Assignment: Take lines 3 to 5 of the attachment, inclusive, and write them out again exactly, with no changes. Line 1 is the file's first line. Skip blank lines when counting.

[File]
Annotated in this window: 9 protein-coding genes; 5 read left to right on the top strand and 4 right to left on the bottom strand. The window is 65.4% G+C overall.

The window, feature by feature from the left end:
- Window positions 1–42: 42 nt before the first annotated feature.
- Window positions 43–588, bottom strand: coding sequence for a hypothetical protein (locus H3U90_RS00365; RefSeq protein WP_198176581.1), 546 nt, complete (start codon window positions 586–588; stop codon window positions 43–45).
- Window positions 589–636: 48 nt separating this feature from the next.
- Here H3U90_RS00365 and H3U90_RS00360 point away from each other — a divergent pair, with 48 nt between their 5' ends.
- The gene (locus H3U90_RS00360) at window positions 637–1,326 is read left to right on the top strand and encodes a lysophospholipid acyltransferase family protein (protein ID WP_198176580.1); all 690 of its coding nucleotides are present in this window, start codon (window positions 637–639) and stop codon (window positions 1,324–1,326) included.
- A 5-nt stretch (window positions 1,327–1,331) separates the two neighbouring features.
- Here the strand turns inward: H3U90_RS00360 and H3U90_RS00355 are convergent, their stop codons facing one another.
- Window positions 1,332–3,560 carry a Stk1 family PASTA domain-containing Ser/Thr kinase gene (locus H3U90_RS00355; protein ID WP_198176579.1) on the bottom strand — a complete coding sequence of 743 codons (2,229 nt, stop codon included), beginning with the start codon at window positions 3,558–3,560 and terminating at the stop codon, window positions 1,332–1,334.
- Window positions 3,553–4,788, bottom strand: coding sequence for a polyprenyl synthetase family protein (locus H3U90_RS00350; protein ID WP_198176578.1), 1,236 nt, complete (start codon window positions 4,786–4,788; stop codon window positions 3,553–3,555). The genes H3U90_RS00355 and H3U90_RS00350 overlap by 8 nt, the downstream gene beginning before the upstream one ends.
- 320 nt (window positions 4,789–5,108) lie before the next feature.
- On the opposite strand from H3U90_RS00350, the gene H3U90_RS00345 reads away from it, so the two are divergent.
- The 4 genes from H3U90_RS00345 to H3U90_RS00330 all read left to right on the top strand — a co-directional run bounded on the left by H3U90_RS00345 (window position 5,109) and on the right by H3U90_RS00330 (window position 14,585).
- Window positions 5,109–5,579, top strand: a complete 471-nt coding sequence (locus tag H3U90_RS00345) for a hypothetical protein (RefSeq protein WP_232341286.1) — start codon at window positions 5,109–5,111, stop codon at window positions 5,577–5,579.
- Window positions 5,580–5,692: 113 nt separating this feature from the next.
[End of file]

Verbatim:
- Window positions 1–42: 42 nt before the first annotated feature.
- Window positions 43–588, bottom strand: coding sequence for a hypothetical protein (locus H3U90_RS00365; RefSeq protein WP_198176581.1), 546 nt, complete (start codon window positions 586–588; stop codon window positions 43–45).
- Window positions 589–636: 48 nt separating this feature from the next.